Bores – the movie!

So here it is: 144 years of groundwater development, featuring 124,000 bores, 2 compressed into 72 seconds. 3 For the best viewing experience, I strongly recommend that you view the video in full-screen mode and in high-definition (the high-definition mode should kick in automatically after opening to full-screen, but if it doesn’t, then just select the ‘1080p’ option accessible via the cog icon just beneath the video). And don’t bother checking your speakers, because this movie is silent.

You could watch this video dozens of times (and I know some people who probably will) and still see new things. But a few notable features should be apparent even in the first viewing. For example, notice how in the first 50 years, the majority of bores accumulate within an arc running through the interior of the state. By 1920, this arc has resolved unmistakably into the outline of the Great Artesian Basin (discussed earlier). Meanwhile, a smaller, denser cluster of bores has started to appear just south-east of Dalby (which also happens to be where the very first bores appear in 1870). By 1950, this cluster covers the whole of the Condamine Alluvium (which I will examine more closely below).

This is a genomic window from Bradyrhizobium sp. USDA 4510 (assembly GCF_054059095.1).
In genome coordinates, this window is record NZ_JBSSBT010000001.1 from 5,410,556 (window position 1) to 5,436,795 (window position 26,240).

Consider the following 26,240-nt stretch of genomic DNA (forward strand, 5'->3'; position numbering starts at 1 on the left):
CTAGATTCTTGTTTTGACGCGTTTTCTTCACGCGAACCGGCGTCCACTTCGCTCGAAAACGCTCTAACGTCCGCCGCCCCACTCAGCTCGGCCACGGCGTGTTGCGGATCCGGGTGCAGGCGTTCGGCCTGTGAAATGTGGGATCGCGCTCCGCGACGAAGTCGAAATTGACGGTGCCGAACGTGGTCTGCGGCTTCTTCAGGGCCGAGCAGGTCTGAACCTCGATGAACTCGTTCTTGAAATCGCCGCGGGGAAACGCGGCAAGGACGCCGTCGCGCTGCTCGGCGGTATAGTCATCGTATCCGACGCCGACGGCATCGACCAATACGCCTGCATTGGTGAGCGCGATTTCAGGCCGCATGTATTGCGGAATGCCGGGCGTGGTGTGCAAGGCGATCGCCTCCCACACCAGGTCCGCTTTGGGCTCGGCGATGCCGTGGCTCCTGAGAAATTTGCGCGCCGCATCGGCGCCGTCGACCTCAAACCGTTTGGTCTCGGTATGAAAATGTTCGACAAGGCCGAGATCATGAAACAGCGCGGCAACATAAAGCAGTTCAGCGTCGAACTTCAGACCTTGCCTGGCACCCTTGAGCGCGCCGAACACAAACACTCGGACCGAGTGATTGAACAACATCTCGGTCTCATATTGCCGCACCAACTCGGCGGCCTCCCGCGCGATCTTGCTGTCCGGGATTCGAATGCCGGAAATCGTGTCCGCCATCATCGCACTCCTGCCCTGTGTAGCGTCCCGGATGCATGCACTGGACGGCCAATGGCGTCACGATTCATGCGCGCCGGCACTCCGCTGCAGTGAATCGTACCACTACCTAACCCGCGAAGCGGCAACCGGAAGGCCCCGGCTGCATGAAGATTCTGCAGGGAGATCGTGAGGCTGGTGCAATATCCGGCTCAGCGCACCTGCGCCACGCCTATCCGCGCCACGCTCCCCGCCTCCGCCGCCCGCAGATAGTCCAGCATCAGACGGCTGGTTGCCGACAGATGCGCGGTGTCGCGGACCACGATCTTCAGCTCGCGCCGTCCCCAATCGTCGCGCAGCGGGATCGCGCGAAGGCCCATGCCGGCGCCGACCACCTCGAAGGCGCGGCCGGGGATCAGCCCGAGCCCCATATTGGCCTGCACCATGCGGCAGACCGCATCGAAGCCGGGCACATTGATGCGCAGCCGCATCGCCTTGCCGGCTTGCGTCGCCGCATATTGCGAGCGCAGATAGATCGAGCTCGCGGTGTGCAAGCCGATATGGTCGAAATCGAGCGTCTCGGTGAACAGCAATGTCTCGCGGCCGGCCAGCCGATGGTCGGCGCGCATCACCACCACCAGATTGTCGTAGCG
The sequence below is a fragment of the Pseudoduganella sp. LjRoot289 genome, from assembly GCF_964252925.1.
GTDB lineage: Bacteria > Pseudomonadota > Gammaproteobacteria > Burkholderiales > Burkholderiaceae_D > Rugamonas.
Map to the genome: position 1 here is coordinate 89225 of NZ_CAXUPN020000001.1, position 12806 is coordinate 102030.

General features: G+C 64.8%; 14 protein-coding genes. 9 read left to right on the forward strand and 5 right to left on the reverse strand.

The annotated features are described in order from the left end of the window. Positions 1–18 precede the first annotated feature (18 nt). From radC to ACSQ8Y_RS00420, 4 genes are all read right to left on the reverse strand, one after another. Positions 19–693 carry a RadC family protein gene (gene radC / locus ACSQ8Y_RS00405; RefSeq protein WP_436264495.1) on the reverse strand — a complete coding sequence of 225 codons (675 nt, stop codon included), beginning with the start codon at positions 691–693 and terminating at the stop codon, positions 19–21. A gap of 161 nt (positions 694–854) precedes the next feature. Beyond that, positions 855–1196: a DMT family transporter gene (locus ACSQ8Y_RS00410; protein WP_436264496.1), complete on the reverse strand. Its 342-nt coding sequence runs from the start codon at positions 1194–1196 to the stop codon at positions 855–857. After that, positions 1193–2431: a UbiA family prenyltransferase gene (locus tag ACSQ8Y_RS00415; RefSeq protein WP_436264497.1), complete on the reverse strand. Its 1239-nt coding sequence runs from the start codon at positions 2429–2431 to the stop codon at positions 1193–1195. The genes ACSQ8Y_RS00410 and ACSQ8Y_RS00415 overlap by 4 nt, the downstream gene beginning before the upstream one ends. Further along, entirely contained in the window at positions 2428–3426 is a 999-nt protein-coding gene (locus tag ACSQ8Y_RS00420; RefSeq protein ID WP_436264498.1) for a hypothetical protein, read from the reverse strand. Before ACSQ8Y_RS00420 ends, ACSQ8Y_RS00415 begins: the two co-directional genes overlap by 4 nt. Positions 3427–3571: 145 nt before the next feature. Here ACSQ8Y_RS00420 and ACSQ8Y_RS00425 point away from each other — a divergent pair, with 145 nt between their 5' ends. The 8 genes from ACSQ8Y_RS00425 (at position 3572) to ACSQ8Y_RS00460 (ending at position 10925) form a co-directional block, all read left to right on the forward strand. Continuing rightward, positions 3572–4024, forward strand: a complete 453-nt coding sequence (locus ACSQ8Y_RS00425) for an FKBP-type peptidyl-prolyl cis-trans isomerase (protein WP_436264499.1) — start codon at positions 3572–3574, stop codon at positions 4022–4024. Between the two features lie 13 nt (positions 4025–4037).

In the first half of the animation, you also might have noticed that many of the bores appear in half-second pulses rather than in a continuous stream. This is an artifact of record-keeping rather than a reflection of reality. I suspect that the construction dates for these bores are estimates made long after the fact, and the dates were set to the 1st of January in whatever year was chosen. As the recorded dates become more precise, the animation becomes more fluid.

From the 1920s onwards, more small clusters of bores begin to emerge, including over the alluviums of Callide Creek (south-west of Gladstone) and the Pioneer River (north-west of Hervey Bay). By the 1950s, there are borefields around the coastal centres of Mackay, Townsville and Cairns. Nothing very surprising happens thereafter until about the year 2000, when there is a sudden flourish of activity across the eastern part of the state. This flourish must be the signature of the Millennium Drought, which affected Queensland (and indeed all of Australia) from 1995 to 2009. As rivers and dams dried up, it appears that people began installing groundwater bores even in places where none had been established before.

The big shift

The previous animation shows a cumulative view of bore development. Every bore remains visible indefinitely, regardless of whether it has been abandoned, replaced or upgraded. The bores gradually crowd each other out, and it becomes harder to distinguish new bores from old ones.